So there were a few releases that came out in the last month or so that I didn’t get to write a proper review up due to all the crazy year-end lists I spent so much time on. So in honor of these few amazing albums I wanted to give a shout out to them. A couple here would have made my year-end list for sure, so give these a good listen if you haven’t.
Okay? Here we go.
Jeff Parker : Forfolks
Jeff Parker has quickly become one of my favorite musicians as of late. From his work with Tortoise to the Chicago Odense Ensemble to more recent solo work with International Anthem, Parker has proven to be a forward-thinking jazz composer and a true guitarist’s guitarist. On his latest album with International Anthem called Forfolks, Parker takes the solo guitar album to new levels. Using loop-based riffs and then going into more of a Steve Reich direction, Jeff Parker builds songs as if layering oil-based paints on canvas. Textured melodies become musical art as soundscapes form and build into riveting compositions. Thelonious Monk’s Solo Monk is one of my favorite solo jazz albums, but Forfolks is not too far behind it. A must-have.
Wojciech Golczewski : Inert
Film score composer and electronic musician Wojciech Golczewski put out his most personal album to date with the ambient record Inert. Leaving his analog melodies and melancholy compositions behind for dark ambient, Inert feels like falling through space gazing at your fate a million light years in front of you. There’s a cinematic feel here, bringing to mind Cuaron’s Gravity and Tangerine Dream’s early score work, but it still feels very much a Wojiech Golczewski record. I’m always amazed at how Golczweski can pull so much emotion from his analog machines. Lilting melancholy and bright, buzzing melodies that rise from the circuits. He still does that on Inert, but with more of a slow motion effect. Pieces like “Complete Shutdown” and “How Long Had I Been Gone” radiate emotion and drama with the feeling of clouds rolling in right before a storm. Absolutely stunning.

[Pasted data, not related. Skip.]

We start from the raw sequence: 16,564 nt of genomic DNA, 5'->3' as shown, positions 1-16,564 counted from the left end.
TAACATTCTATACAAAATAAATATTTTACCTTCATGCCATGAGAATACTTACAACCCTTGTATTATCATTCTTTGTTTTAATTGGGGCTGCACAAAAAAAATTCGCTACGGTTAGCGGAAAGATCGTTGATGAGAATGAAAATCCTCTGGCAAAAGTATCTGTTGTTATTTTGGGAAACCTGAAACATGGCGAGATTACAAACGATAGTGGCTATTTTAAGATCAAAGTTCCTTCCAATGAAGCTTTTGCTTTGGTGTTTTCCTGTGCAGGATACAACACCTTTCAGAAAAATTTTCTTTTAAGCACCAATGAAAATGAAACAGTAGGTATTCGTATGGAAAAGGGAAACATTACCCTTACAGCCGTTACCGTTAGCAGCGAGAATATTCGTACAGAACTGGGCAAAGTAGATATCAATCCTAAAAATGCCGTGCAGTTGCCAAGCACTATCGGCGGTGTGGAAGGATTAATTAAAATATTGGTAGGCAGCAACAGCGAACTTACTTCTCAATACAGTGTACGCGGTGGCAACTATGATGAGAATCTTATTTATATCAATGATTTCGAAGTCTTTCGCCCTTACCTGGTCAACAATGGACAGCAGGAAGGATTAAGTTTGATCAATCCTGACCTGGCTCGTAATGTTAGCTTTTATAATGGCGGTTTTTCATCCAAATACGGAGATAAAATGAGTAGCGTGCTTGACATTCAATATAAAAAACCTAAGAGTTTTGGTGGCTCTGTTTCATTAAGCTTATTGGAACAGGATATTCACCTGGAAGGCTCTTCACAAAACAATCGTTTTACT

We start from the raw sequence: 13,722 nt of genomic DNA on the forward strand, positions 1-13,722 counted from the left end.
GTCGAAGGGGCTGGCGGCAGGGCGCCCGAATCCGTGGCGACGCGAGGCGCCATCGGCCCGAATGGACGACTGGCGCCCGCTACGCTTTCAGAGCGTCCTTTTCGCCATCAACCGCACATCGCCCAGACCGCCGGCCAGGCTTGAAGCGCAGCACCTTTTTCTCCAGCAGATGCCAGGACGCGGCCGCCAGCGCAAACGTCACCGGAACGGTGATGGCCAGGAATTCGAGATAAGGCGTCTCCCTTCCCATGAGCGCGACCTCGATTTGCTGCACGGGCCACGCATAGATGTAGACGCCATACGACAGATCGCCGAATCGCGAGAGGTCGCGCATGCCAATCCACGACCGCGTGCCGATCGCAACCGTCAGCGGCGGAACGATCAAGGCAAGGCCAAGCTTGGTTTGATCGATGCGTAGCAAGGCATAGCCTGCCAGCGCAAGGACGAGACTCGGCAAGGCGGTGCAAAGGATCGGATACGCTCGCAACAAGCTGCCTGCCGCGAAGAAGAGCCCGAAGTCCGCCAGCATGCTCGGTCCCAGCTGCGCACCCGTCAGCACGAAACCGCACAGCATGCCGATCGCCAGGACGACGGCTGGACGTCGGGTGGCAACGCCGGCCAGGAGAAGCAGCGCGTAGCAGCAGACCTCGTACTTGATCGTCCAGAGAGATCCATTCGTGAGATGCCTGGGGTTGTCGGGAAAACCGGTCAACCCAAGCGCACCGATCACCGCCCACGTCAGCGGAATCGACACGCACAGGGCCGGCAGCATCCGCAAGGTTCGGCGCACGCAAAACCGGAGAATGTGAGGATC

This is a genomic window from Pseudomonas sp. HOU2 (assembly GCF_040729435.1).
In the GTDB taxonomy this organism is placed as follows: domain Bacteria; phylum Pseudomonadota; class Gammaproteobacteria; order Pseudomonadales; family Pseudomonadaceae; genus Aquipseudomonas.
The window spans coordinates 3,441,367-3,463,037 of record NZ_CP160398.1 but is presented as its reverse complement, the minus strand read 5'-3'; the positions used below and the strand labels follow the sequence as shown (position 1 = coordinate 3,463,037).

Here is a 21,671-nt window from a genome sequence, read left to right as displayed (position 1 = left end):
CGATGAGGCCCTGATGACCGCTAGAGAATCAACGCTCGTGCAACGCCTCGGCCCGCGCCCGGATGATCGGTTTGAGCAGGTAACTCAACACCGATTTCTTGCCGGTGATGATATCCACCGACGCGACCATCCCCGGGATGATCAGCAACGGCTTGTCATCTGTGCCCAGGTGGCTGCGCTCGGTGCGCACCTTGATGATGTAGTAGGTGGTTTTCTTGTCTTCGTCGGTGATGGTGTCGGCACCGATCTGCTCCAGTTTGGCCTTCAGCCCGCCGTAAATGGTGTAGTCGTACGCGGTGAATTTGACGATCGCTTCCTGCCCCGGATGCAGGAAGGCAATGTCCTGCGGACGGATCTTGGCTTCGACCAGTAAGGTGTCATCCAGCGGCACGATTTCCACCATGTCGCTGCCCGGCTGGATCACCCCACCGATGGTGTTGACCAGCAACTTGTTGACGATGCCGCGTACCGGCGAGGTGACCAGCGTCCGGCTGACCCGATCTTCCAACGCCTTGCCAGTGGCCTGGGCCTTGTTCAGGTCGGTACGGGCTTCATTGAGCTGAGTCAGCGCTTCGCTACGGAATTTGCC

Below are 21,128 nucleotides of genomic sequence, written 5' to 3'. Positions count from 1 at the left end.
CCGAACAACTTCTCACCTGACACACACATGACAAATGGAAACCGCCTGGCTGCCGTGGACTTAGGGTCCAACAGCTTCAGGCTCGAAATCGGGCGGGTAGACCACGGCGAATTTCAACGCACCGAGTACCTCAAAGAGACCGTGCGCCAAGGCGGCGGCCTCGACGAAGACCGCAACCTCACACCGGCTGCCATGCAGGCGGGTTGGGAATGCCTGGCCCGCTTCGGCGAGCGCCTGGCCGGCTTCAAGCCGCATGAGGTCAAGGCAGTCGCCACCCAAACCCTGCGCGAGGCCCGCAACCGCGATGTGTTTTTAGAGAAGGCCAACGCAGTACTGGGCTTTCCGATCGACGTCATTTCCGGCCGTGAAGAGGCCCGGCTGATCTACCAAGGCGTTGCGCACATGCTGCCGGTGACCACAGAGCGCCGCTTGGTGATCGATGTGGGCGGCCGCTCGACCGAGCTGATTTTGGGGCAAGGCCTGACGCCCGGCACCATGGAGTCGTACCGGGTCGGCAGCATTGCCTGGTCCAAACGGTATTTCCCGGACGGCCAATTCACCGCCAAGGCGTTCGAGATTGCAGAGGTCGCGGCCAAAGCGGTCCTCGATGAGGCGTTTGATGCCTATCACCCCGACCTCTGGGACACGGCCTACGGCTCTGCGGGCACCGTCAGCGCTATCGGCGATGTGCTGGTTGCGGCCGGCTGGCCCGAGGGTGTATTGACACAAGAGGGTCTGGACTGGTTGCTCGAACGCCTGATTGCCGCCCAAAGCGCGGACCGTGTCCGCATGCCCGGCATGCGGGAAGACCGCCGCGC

Makaya McCraven : Deciphering The Message
Drummer, composer, producer, and audio mad scientist Makaya McCraven had access to the Blue Note library and did some of his famous chopping to give us a fantastic take on some Blue Note classics. Combining original audio with live instrumentation, which includes McCraven on drums, Joel Ross on vibraphone, Jeff Parker on guitar, and Marquis Hill on trumpet, McCraven brings tracks from Art Blakey, Horace Silver, Hank Mobley, and Kenny Burrell to the 21st century without blemishing their vintage brilliance. Projects like these can be tricky. Not having the right producer taking the proper care of these classics can make for a mess. But much like what Madlib and S. Mos did before, McCraven has given these songs a proper update without sacrificing his or their artistic integrity.
Nicolas Gaunin : Hulahula Kāne
The latest(and last of 2021) from Moon Glyph Records is Nicholas Gaunin’s Hulahula Kāne. Gaunin is the pseudonym for Nicola Sanguin, a musician from Padua, Italy known for his fourth world electronics, rain-soaked tropical sounds and his woody, experimental polyrhythms. On his LP debut he leans heavy into the woody percussion and native beats, giving the album the feel of a rain forest expedition. This album may not be for everyone, but fans of hypnotic percussion, experimental compositions, and even Stewart Copeland’s The Rhythmatist will find something to get lost in.
Fir Cone Children : It Chooses You
Fir Cone Children, the dream pop project of Vlimmer’s Alexander Donat is a place of both sugary pop melodies and shaded ambiguity. Locking into the almost child-like giddiness of Robyn Hitchcock while still retaining an element of post-punk jaggedness, Donat’s Fir Cone Children is one of the most interesting musical projects putting music out currently. On the latest album titled It Chooses You Donat puts an overcast sky directly over top his typically dreamy project. Sounding more Preoccupations than Egyptians, It Chooses You feels like staring out into the abyss contemplating where life goes next. Dreamy but indifferent; songs that paint a future not quite focused or understandable, but with a hint of hope living in the back of your mind.